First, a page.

Questions on the Nature of memory, personality, etc.
lesterDELzick at worldnet.att.net
Thu May 13 10:00:01 EST 2004
On Thu, 13 May 2004 12:27:58 GMT, "Glen M. Sizemore"
<gmsizemore2 at yahoo.com> in sci.cognitive wrote:
>RM: I agree with you that especially in the field of cognitive psychology
>big words are drawn from poor experiments.
>GS: But the real problem with cognitive "science" is that its conceptual
>foundation is laughable. But only a very small minority of scientists are
I think we can take it as given that you consider cognitive science's
conceptual foundation laughable. The only issue worth considering is
why and whether your laughter constitutes a judgment of any scientific
merit? If only a small minority of scientists are laughing does that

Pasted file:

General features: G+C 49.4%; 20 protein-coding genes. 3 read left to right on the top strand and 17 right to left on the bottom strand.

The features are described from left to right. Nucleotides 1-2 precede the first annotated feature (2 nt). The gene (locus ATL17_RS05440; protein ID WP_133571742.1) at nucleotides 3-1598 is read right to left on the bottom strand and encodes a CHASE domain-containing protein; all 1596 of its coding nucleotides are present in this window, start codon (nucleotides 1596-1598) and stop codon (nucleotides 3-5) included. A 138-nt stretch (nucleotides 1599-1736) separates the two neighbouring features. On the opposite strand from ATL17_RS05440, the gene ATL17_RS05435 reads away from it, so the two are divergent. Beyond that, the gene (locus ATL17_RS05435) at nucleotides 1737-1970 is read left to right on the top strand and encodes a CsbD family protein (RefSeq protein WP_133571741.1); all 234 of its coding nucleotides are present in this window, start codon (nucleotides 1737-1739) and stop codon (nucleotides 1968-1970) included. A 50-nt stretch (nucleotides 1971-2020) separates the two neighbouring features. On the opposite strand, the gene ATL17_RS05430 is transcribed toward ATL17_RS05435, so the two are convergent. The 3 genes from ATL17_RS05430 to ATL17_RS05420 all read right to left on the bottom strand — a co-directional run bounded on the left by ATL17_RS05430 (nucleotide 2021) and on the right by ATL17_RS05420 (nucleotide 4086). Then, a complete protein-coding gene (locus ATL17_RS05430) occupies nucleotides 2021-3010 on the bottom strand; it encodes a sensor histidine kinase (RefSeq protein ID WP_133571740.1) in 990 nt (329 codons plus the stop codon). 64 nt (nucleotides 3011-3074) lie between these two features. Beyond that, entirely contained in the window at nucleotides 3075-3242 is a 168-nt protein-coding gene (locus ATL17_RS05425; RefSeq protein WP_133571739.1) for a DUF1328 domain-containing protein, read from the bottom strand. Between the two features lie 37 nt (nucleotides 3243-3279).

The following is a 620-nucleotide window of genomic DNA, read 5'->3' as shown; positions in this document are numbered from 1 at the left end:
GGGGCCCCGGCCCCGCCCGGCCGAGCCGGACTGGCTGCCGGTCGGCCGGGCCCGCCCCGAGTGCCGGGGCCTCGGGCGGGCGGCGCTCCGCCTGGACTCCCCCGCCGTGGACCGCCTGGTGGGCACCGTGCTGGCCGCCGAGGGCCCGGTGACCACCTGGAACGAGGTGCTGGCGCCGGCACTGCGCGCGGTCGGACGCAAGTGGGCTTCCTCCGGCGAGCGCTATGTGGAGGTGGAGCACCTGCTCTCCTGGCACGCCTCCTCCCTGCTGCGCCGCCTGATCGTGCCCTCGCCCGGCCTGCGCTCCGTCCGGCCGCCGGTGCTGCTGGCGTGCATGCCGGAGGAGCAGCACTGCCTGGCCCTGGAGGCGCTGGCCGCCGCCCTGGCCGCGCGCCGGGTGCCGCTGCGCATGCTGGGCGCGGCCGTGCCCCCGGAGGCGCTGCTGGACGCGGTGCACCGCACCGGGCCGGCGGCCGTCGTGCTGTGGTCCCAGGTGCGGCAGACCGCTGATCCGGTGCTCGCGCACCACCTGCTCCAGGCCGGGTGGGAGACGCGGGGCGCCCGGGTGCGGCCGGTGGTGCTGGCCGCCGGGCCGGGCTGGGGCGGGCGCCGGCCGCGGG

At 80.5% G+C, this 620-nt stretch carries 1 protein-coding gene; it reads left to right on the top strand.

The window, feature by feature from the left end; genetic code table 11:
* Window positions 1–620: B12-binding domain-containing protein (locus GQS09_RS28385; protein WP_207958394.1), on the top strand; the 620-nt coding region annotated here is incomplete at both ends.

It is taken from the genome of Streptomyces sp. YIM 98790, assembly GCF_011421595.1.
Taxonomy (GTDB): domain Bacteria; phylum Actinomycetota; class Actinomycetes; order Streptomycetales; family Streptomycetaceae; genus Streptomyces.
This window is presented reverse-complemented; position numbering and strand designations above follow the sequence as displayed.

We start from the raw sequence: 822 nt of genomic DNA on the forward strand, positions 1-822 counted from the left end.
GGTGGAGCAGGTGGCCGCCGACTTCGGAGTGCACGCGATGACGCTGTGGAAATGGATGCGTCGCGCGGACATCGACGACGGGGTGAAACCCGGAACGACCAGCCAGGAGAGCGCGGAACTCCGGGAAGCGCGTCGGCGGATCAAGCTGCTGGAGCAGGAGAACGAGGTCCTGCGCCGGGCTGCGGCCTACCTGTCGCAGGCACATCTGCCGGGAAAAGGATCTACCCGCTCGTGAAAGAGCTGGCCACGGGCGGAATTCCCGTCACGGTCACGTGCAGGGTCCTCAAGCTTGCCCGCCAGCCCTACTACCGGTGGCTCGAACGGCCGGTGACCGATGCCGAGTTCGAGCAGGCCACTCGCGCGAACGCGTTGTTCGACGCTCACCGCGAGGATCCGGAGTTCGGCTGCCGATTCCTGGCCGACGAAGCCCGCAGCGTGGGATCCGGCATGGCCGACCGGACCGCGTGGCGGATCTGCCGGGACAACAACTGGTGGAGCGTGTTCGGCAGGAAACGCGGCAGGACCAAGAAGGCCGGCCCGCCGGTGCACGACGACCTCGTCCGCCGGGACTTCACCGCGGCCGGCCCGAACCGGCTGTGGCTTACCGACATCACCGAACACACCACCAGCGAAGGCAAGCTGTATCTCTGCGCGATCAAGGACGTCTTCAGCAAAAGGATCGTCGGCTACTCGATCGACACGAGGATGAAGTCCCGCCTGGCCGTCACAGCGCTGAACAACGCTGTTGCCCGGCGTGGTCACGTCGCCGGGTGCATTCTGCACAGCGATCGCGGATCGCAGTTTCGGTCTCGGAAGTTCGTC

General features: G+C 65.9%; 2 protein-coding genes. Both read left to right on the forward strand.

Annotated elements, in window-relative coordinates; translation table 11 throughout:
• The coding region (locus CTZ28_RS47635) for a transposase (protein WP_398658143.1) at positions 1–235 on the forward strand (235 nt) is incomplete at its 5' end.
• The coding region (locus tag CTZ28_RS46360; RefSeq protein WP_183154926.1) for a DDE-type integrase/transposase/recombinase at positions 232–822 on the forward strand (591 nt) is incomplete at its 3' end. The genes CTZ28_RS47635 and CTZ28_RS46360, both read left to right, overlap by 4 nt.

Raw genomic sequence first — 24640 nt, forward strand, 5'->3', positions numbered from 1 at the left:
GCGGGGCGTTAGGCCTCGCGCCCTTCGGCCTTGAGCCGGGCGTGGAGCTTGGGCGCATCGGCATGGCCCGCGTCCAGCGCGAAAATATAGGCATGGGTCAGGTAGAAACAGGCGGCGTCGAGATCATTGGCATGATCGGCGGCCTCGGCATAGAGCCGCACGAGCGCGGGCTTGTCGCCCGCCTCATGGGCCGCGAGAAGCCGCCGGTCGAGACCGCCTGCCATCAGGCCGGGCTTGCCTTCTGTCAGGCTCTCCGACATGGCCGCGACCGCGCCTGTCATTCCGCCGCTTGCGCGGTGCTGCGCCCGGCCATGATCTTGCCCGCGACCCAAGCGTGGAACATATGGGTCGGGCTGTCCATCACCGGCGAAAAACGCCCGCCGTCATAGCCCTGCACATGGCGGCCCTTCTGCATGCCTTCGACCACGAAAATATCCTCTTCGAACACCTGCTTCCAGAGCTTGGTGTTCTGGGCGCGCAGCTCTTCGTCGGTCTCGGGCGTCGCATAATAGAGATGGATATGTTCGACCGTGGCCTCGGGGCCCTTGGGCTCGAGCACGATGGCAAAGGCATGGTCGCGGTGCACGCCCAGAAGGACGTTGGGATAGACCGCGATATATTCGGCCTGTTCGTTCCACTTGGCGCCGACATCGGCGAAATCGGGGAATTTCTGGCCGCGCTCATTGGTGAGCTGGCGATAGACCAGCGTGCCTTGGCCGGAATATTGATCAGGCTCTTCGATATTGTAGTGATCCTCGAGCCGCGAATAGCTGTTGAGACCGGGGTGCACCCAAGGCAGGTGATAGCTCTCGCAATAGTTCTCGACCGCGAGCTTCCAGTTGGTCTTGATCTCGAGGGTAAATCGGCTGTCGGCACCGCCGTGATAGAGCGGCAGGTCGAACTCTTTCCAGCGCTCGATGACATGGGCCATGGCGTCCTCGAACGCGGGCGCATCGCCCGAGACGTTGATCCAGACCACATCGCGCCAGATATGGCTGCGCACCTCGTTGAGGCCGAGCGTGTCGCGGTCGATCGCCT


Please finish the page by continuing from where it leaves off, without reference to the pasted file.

of itself imply that you're right and they're wrong?
If laughter is a relevant metric of scientific merit, I find that many
more professionals in behavior analysis laugh at the naive materialism
of behaviorism's conceptual foundations than laugh at what you term
the naive animism of cognitive science.
An issue of more relevance I think would be what it would take to make
you stop laughing? Is there any criterion of scientific merit that
would make you consider that you are wrong? Or is it just so much
philosophical pretention at the conceptual foundations of behaviorism
that makes you think you're right? Just so much scientific prejudice?
It's time to get past Glen's laughter and get down to the root of the
laughter of other professionals in behavior analysis. At least that
would explain why they're laughing at behaviorism and you're not.
Regards - Lester
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